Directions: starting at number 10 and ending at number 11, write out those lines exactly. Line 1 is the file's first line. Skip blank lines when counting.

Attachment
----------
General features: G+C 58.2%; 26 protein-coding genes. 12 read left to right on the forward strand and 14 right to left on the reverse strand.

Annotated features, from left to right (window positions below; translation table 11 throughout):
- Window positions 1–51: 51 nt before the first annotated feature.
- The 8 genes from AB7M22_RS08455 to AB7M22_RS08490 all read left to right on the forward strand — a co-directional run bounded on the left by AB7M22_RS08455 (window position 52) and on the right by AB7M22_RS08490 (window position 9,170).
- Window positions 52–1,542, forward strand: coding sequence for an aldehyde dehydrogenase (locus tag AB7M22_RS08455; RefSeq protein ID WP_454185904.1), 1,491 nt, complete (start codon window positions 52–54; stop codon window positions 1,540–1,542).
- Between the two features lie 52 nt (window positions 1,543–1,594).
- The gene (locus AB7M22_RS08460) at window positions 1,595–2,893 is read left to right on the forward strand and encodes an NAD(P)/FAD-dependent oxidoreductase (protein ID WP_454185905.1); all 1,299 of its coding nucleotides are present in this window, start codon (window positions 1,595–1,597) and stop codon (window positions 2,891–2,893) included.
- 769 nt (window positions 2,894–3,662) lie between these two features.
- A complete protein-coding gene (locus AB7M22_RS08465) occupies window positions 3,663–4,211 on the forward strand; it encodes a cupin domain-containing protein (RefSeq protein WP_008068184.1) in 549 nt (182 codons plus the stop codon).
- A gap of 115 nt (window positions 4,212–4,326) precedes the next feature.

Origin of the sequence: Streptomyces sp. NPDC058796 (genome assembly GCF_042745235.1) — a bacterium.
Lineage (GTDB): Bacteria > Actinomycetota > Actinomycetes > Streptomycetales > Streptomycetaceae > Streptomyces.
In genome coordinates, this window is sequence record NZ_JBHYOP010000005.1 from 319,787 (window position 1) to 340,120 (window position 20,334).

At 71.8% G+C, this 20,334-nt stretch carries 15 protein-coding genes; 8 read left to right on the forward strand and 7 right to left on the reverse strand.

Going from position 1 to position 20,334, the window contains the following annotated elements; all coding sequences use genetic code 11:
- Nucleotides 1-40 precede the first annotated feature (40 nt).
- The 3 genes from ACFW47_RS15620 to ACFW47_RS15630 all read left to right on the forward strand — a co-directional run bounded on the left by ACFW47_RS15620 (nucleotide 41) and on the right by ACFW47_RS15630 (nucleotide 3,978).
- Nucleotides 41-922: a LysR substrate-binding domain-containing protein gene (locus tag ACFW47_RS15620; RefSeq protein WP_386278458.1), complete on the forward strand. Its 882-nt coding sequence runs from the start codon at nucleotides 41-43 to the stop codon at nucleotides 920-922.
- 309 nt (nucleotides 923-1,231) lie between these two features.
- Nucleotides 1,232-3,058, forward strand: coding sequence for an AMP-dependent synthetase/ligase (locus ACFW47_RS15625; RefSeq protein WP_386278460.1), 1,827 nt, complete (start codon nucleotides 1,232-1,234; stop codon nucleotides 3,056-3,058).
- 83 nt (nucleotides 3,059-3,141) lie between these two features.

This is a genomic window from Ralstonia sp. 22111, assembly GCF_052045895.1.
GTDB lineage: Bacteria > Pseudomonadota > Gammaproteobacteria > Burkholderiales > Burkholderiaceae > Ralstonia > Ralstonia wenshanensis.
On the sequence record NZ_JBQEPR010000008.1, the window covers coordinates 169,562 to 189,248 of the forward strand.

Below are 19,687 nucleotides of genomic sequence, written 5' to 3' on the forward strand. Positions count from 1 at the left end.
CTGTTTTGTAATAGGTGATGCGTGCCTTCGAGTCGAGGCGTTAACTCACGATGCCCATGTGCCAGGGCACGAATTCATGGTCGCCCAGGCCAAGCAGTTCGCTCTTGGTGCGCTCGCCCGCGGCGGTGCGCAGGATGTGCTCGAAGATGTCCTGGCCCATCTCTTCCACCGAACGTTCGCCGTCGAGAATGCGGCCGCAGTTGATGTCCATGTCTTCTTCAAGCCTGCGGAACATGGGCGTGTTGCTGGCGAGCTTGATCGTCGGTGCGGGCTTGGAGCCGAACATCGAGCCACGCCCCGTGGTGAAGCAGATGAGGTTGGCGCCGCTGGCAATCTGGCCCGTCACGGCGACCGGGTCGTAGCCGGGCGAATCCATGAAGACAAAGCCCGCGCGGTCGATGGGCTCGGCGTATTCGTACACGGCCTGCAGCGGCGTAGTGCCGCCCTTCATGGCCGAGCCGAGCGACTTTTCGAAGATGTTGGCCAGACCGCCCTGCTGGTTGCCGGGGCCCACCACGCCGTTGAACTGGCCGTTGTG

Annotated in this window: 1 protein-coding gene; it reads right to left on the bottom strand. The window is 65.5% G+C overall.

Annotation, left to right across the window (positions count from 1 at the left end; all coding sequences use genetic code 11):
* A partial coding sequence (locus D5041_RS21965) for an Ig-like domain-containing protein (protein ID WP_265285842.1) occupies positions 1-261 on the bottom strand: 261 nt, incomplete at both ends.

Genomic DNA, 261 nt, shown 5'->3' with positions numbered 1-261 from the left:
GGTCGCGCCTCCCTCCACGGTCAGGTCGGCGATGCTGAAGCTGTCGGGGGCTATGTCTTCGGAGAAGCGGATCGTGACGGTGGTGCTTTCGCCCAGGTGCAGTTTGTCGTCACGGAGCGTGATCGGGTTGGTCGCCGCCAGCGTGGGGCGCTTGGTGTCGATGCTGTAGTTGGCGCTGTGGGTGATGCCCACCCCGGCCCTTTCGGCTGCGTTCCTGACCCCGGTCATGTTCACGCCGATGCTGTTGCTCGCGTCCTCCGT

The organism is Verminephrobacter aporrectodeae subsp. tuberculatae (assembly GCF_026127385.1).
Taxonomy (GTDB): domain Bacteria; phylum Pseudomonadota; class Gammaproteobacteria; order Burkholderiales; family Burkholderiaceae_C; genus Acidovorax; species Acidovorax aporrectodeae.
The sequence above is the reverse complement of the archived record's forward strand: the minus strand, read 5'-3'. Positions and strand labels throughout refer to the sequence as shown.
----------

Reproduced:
- A gap of 115 nt (window positions 4,212–4,326) precedes the next feature.

Origin of the sequence: Streptomyces sp. NPDC058796 (genome assembly GCF_042745235.1) — a bacterium.